Blog note, Denver, Environment, Taxes

Denver’s disposable bag tax offers “miniscule” environmental benefits

Denver is among several major U.S. cities including San Diego, Dallas, and New York City considering plastic bag taxes and bans. The idea is to nudge residents to go “green” by using less “single-use” plastic bags in favor of reusable bags in an effort to reduce waste and litter from plastic bags.

icon_blog_noteThe proposed legislation in Denver, which is actually less onerous than a lot of recently passed ordinances which ban the use of plastic bags outright, would charge consumers a 5 cent fee (essentially a tax) for every paper and plastic bag used. Retailers would also need to keep track of the amount of reusable, paper, and plastic bags used by consumers at checkout. The city would retain 3 cents of every bag sold to pay for education campaigns and to buy reusable bags. Stores would get 2 cents to implement the program.

At the request of Mayor Michael Hancock, who is against┬áthe City Council’s bag tax measure, the Denver Office of Sustainability has been researching the potential impact of the proposed legislation. The Office’s findings are fairly clear:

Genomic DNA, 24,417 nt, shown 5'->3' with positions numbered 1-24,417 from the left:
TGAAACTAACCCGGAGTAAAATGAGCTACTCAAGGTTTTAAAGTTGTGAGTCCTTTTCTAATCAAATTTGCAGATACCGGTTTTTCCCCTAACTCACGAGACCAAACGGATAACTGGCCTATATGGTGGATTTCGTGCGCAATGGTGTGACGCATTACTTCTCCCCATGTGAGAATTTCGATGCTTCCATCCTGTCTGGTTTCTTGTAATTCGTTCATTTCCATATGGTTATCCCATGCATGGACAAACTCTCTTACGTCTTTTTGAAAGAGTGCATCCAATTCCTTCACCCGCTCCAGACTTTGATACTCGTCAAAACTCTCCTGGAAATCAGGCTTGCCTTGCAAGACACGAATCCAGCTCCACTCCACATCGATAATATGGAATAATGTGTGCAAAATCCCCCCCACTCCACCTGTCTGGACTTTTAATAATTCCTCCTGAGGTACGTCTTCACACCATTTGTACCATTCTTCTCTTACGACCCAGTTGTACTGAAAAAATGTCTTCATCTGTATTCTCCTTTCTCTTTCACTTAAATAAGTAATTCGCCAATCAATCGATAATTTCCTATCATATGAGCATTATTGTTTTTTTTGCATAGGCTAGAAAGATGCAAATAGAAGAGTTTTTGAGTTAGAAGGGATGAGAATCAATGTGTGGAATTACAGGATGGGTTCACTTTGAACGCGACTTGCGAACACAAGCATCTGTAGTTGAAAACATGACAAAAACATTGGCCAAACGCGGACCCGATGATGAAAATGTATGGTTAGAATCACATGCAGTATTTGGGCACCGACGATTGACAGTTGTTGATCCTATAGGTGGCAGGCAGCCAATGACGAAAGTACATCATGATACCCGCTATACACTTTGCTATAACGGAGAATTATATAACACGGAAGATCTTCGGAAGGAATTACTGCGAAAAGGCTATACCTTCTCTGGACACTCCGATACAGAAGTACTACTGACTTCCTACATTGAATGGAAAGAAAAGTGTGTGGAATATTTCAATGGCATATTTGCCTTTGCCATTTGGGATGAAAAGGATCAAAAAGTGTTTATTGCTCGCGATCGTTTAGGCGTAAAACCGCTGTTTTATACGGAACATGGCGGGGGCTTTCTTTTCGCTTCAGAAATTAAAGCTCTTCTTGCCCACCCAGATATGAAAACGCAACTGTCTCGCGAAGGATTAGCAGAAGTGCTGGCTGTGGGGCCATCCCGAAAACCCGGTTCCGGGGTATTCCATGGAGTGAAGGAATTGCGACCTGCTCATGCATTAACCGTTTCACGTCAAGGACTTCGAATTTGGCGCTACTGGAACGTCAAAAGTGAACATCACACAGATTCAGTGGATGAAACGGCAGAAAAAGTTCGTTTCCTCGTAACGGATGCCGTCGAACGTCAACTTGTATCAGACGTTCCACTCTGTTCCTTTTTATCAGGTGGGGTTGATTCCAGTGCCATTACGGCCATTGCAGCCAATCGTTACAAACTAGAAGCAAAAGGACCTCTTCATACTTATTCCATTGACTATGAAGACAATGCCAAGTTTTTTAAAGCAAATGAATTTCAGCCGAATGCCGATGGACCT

• A bag fee would at best make only a “miniscule” contribution towards the City’s 2020 goal of reducing waste sent to landfills by 20 percent. In fact high-density polyethylene bags, the kind most frequently given out at grocery stores, make up only 0.3% of municipal solid waste in Denver.
  • In terms of litter, the Office of Sustainability found that an in-depth study of litter associated with the bags that would be subject to the fee would be necessary before the city can sufficiently develop and recommend policy around the use of plastic bags. At current, the city has access only to “speculation and anecdotes” when debating litter issues related to the ordinance.

At the moment, the City Council is likely to pass the legislation with 7 of the 13 council members in support of the legislation. While Mayor Hancock has hinted he may veto the bill if passed by the City Council, he hasn’t vetoed a bill in his two years in office so it’s by no means a sure thing. At the very least, the take away of this report should be that more research is necessary and more questions need to be answered before such a fee is considered.

Victor Nava is a research assistant at Reason Foundation, where this article originally appeared

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